And most of them seem to be listening. The streets are far from empty, but they're very quiet. Public transport is still running. Almost all businesses other than restaurants, supermarkets and pharmacies are closed. Folks are wearing masks more obviously now, despite the lack of real protection they offer - even the squeegee guys at traffic lights are selling them.
One of the quirky things about Mexico is that when you buy goods at the supermarket, they're packed by "volunteer packers" at the end of the checkout. These people are invariably pensioners. I'm pretty sure they're not paid by the shops - they rely on tips from shoppers.
Soriana - our local supermarket - has decided this is a bad time to have OAPs exposed to the public, and has sent them home. They've put a box for donations for them - even though you're now packing yourself - and they're matching whatever is put in the box.
I think this is wonderful.
But when you do walk into a grocery shop, people are eyeing each other sideways. They keep a distance. I went for a short walk earlier after going to the shop and saw people actively cross the road to avoid me.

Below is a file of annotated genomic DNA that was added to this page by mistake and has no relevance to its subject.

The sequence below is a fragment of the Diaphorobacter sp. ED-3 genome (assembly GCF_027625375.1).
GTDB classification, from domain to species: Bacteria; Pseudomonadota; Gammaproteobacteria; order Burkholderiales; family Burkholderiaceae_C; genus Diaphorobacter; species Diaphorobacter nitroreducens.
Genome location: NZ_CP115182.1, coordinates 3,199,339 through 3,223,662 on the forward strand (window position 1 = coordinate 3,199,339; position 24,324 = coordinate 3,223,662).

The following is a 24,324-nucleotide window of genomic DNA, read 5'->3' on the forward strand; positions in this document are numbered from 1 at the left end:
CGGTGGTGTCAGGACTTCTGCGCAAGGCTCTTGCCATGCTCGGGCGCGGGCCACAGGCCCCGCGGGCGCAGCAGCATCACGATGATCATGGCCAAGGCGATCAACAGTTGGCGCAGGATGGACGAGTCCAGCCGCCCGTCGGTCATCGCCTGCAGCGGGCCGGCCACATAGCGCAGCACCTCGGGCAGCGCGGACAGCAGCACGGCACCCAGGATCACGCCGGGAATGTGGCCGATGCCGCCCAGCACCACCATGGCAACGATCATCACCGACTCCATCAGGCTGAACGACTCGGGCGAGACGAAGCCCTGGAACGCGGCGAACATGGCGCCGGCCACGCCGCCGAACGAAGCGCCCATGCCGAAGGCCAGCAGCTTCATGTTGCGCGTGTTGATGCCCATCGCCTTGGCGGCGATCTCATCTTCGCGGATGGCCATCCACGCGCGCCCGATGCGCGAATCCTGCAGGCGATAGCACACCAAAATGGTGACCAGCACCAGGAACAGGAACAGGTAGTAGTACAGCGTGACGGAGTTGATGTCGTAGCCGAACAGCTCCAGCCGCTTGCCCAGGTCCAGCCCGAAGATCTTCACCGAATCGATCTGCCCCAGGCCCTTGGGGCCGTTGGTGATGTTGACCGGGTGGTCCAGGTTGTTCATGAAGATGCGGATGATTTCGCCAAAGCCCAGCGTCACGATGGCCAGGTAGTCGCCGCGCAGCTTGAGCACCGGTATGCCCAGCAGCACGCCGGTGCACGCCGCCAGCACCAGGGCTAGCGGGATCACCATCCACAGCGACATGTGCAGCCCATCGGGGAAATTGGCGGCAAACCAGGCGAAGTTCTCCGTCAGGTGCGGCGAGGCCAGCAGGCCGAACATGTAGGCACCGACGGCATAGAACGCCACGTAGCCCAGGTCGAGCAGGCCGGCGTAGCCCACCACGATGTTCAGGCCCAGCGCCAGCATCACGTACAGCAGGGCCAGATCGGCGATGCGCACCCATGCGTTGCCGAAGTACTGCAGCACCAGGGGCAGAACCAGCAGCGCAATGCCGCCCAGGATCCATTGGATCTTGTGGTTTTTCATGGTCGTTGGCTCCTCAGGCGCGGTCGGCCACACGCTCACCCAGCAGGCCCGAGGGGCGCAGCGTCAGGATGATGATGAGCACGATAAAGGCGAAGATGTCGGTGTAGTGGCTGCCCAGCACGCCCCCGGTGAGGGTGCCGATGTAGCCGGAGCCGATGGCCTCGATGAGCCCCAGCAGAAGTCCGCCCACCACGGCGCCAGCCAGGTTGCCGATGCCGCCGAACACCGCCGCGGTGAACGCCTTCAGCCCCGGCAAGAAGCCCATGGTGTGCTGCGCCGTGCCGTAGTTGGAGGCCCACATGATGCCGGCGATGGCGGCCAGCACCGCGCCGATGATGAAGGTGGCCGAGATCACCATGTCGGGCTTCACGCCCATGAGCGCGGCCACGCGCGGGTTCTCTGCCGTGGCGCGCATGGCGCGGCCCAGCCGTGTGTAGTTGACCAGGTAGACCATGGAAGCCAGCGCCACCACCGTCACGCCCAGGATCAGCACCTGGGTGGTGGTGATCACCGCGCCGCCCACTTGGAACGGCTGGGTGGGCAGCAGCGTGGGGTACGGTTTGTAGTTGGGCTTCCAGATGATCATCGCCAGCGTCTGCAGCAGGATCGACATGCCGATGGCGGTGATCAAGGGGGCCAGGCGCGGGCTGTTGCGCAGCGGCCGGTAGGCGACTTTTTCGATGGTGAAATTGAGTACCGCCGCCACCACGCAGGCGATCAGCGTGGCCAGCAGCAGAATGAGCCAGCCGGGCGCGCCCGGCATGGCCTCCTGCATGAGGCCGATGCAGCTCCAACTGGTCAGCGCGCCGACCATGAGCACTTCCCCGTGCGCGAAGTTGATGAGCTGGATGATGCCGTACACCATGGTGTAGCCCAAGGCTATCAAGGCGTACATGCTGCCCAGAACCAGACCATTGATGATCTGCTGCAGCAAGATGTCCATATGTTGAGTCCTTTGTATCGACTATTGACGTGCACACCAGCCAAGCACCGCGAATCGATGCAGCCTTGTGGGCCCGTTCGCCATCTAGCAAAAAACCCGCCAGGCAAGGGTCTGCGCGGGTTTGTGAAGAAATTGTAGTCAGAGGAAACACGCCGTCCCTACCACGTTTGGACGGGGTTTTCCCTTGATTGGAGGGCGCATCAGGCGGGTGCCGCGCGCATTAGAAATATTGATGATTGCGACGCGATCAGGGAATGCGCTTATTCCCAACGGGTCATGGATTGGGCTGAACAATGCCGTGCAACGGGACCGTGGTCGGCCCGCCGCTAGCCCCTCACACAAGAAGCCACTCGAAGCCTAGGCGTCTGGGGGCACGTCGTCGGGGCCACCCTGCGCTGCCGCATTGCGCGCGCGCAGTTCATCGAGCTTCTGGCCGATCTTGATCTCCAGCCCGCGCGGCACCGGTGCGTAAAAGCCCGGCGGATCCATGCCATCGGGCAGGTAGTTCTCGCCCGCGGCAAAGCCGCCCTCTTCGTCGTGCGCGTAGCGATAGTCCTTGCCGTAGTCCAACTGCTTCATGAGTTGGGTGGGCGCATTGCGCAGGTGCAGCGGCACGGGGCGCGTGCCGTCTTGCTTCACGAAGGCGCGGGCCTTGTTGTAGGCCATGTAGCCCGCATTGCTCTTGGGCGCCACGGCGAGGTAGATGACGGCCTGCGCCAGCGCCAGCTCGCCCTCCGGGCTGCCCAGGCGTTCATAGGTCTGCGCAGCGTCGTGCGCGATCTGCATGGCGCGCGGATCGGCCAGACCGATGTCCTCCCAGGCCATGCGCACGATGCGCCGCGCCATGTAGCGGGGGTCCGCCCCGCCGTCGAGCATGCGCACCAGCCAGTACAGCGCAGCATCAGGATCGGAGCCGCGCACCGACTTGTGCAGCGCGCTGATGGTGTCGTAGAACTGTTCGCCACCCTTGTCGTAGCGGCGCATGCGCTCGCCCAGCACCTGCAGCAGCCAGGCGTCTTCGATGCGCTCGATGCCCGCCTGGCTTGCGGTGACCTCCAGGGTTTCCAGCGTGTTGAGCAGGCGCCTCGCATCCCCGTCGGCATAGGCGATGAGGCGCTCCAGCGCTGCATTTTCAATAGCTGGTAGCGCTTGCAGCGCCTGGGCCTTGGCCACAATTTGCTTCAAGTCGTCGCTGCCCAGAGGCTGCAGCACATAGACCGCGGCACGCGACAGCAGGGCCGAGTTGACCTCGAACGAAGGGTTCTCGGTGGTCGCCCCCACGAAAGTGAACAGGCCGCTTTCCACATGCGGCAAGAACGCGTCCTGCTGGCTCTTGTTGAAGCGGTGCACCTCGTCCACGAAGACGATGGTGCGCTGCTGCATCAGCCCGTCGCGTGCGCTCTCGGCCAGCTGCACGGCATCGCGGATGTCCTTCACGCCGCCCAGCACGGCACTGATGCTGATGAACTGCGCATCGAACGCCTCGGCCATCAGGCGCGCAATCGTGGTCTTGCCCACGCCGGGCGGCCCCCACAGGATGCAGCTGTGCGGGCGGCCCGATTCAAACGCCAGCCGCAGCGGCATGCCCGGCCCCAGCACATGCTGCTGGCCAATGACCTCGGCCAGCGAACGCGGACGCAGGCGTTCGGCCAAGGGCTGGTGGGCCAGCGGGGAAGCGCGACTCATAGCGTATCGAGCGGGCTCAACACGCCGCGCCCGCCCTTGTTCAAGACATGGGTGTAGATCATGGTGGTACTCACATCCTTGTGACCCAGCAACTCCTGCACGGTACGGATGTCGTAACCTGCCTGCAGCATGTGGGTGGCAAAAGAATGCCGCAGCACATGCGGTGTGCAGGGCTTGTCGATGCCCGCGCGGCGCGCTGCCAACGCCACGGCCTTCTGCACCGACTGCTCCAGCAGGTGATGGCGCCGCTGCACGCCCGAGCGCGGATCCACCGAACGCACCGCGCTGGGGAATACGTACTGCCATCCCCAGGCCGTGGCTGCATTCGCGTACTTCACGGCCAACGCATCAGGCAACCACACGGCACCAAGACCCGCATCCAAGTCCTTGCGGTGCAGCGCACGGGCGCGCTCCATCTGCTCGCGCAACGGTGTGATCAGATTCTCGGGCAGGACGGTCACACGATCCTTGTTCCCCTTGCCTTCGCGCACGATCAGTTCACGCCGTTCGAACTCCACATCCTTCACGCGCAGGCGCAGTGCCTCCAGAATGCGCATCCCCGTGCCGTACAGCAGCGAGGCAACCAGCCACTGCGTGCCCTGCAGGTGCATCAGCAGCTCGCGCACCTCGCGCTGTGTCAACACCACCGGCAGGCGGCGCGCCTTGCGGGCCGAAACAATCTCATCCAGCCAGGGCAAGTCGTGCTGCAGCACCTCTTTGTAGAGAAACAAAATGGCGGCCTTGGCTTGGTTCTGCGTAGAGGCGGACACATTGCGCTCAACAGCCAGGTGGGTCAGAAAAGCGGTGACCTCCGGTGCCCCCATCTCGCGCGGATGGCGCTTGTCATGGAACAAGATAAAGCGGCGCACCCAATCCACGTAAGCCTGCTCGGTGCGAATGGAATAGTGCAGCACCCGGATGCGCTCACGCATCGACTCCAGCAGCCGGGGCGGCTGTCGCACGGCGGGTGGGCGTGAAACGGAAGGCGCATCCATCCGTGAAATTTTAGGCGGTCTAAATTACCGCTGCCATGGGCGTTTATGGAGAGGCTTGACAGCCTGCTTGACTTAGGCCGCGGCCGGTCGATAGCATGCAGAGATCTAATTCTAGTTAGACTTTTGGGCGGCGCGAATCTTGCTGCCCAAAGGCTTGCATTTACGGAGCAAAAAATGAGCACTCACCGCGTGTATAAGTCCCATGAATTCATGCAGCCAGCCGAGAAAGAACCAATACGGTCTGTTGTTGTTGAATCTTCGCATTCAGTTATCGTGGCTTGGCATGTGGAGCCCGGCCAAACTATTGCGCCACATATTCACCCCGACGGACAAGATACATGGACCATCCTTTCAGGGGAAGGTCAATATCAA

It would be comical if it weren't for the circumstances.
Mrs Wench and are trying to keep sane. The teaching helps; I did a whole lesson today about the Ancient Wonders of the World, and talked about positive human achievements. Wenchie is doing daily living room YouTube jiggling; I'm working up the levels on the Nintendo Switch version of the old classic Skyrim.
Here's a video I recorded when I was out walking yesterday. It's a beautiful city; the situation here is very similar to back in Europe, except that we're still several weeks behind the curve.
We don't have the investment or health infrastructure of the first world; the advantage we do have is time to prepare.
I hope the authorities don't squander it.
Come back and check out the page for ongoing updates.